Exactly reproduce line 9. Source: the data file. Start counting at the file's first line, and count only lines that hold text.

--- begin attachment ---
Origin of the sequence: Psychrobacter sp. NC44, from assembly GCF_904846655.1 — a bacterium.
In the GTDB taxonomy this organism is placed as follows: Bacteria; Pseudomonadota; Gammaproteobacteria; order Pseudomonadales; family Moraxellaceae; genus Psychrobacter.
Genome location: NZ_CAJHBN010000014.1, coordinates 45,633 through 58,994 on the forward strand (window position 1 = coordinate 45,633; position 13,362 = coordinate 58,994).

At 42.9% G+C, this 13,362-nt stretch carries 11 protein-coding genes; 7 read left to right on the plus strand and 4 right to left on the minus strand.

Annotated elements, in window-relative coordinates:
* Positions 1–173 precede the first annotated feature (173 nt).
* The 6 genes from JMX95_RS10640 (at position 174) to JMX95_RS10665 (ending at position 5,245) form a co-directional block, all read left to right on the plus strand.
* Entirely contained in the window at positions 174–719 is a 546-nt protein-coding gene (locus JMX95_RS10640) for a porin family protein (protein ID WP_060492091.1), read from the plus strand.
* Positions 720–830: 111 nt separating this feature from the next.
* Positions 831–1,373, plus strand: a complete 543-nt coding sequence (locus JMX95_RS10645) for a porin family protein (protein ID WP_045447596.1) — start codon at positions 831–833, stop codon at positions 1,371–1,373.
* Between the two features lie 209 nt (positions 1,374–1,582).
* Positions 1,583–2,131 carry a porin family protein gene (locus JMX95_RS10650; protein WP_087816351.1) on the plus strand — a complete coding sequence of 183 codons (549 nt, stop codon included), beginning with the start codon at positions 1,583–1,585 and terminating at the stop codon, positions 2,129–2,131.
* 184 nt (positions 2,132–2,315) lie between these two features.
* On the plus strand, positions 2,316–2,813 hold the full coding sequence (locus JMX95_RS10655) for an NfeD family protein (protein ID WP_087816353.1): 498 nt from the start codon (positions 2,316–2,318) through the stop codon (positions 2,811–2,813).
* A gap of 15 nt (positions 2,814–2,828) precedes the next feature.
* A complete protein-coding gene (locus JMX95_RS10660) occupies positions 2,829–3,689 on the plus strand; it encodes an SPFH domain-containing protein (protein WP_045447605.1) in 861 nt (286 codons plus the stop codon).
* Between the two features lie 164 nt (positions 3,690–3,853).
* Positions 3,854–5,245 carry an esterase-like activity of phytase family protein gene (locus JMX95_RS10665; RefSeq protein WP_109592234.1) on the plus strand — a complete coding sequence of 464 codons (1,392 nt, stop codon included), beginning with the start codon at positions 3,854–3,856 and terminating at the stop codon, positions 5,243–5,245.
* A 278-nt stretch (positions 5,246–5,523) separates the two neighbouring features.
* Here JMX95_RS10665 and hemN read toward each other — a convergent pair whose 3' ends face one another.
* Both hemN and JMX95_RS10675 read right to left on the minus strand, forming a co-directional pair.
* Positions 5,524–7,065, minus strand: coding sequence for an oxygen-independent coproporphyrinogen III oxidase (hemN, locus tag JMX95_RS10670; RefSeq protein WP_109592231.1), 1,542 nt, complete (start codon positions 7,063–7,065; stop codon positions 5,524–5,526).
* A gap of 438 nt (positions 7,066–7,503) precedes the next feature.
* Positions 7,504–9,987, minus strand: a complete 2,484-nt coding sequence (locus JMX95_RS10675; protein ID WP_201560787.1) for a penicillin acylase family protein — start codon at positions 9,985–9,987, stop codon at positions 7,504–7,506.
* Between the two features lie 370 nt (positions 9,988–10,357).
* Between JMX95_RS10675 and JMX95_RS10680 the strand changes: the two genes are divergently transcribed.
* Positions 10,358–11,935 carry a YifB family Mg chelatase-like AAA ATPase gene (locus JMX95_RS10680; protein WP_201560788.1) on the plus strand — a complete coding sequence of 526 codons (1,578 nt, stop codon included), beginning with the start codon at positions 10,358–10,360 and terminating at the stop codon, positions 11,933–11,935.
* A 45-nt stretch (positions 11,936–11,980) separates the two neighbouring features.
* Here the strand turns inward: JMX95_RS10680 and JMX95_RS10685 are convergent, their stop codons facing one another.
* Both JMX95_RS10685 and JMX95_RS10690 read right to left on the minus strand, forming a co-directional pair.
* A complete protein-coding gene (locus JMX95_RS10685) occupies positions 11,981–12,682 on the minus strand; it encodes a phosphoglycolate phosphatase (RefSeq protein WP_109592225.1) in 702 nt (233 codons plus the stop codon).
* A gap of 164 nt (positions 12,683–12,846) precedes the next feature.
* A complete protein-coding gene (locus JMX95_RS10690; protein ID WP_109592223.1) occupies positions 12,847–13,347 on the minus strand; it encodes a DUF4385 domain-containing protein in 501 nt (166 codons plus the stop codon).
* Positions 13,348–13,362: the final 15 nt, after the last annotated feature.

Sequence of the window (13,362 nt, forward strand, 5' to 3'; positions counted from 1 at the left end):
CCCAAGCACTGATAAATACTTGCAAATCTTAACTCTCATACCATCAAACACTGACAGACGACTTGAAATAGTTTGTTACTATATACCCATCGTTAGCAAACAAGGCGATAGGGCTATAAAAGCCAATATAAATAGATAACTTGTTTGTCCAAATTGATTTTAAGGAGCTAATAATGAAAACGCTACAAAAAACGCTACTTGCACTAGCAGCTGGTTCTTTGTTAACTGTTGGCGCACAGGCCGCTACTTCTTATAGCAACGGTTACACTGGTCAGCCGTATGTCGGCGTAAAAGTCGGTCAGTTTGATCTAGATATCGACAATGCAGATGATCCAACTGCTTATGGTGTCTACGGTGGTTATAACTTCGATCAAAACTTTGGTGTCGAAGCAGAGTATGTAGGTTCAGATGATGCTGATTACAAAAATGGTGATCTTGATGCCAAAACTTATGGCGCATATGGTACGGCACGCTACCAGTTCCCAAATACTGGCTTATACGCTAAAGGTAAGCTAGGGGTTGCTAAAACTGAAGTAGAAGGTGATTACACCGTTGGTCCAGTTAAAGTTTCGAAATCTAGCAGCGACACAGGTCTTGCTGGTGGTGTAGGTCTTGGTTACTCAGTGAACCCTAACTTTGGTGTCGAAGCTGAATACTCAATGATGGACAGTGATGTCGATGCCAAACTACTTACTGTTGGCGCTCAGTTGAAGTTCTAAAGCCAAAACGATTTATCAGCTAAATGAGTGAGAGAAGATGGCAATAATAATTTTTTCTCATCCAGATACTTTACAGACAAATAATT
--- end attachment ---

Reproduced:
* Positions 720–830: 111 nt separating this feature from the next.